Finally, as Arluke and Sax put it, "the Nazis abolished moral distinctions between animals and people by viewing people as animals. The result was that animals could be considered 'higher' than some people."

The blond Aryan beast of Nietzche represented animality at the top available grade, at one with wild nature. But spirituality could be associated with animals destined for the table, as in this piece of German propaganda: "The Nordic peoples accord the pig the highest possible honor... in the cult of the Germans the pig occupies the first place and is the first among the domestic animals... The predominance of the pig, the sacred animal destined to sacrifices among the Nordic peoples, has drawn its originality from the great trees of the German forest. The Semites do not understand the pig, they reject the pig, where as this animal occupies the first place in the cult of the Nordic people."

Aryans and animals were allied in a struggle against the contaminators, the vivisectors, the under-creatures. "The Führer," Goebbels wrote, "is deeply religious, though completely anti-Christian, views Christianity as a symptom of decay. Rightly so. It is a branch of the Jewish race... Both [Judaism and Christianity] have no point of contact to the animal element, and thus, in the end they will be destroyed. The Führer is a convinced vegetarian on principle."

Race purification was often seen in terms of farm improvement, eliminating poor stock, and improving the herd. Martin Bormann had been an agricultural student and manager of a large farm. Himmler had been a chicken breeder. Medical researchers in the Third Reich, Arluke and Sax write, "also approached Germans as livestock. For instance, those familiar with Mengele's concentration camp experiments believe that his thoughtlessness about the suffering of his victims stemmed from his passion about creating a genetically pure super-race, as though he were breeding horses." Those contaminating Aryan stock were "lower animals" and should be dispatched. Seeing such people as low and coarse animal forms allowed their production-line slaughter. Höss, the Auschwitz commandant, was a great lover of animals, particularly horses, and after a hard day's work in the death camp liked to stroll about the stables.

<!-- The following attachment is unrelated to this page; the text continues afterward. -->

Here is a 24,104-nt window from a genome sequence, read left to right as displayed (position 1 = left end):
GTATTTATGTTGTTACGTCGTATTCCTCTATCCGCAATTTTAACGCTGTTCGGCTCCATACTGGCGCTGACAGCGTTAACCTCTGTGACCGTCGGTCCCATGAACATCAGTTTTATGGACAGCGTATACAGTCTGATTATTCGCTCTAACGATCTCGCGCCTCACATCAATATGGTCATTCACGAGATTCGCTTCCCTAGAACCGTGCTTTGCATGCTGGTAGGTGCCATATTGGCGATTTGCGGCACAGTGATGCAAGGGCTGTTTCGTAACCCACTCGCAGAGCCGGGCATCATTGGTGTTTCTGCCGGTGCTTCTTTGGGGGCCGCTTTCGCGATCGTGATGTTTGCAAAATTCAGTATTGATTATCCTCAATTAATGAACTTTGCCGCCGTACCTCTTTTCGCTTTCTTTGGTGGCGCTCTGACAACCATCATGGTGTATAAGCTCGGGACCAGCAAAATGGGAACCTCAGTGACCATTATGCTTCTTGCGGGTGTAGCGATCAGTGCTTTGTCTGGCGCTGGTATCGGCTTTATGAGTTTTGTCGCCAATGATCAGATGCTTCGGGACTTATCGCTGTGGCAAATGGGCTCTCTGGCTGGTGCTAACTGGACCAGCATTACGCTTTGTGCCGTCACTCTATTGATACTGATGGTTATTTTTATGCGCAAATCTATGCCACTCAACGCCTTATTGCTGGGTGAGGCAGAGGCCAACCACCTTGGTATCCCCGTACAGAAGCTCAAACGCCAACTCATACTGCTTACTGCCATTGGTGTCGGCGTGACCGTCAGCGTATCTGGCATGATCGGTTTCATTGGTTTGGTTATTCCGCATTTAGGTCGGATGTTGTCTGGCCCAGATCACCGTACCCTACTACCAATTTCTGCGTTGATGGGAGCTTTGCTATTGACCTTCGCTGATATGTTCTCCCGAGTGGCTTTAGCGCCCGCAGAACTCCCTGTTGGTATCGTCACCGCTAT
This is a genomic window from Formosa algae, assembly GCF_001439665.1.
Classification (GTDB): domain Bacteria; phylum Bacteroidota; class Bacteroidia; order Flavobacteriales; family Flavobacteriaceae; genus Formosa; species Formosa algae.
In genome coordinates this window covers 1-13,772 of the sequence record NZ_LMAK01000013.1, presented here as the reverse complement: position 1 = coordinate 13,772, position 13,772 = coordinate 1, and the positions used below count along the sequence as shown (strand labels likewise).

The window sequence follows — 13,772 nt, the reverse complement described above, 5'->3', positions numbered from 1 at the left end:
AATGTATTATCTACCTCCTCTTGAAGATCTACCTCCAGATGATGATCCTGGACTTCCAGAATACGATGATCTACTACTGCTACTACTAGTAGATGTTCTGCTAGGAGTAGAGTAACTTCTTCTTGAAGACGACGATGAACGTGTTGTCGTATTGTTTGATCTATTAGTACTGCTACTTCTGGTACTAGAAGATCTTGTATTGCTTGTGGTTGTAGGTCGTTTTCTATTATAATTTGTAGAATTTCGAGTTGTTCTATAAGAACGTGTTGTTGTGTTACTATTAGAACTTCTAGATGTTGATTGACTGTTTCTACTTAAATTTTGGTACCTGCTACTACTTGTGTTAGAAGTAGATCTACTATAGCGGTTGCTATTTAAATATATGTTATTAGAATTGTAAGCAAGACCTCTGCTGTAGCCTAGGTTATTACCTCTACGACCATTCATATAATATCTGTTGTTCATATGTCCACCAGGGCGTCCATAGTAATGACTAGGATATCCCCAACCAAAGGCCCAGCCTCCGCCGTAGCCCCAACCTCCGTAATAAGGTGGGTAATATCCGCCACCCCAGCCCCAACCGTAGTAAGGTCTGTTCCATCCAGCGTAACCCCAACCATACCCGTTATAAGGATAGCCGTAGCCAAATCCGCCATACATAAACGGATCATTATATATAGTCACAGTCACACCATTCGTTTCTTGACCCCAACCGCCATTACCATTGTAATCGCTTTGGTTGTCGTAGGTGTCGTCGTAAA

"Nazi German identity," Arluke and Sax conclude, "relied on the blurring of boundaries between humans and animals and the constructing of a unique phylogenetic hierarchy that altered conventional human-animal distinctions and imperatives... As part of the natural order, Germans of Aryan stock were to be bred like farm stock, while 'lower animals' or 'subhumans,' such as the Jews and other victims of the Holocaust were to be exterminated like vermin as testament to the new 'natural' and biological order conceived under the Third Reich."

Animal-rights advocates and vegetarians often fidget under jeers that it was Nazis who banned vivisection. In fact vivisection continued through the Third Reich. The British journal The Lancet commented on the Nazis' animal experimentation laws of 1933 that "it will be seen from the text of these regulations that those restrictions imposed [in Germany] follow rather closely those enforced in [England]."

The moral here is not that there is something inherently Nazi-like in campaigning against vivisection or deploring the eating of animals' meat or reviling the cruelties of the feedlot and the abattoir. The moral is that ideologies of nature imbued with corrupt race theory and a degraded romanticism can lead people up the wrong path, one whose terminus was an abattoir for "unhealthy" humans, constructed as a reverse image of the death camp for (supposedly) healthy animals to be consumed by humans. For the Nazis their death camps were, in a way, romanticism's revenge for the slaughterhouses and the hogsqueal of the universe as echoing from the Union Stockyards in Chicago, which perfected industrial methods of mass killing nearly a century before Auschwitz.

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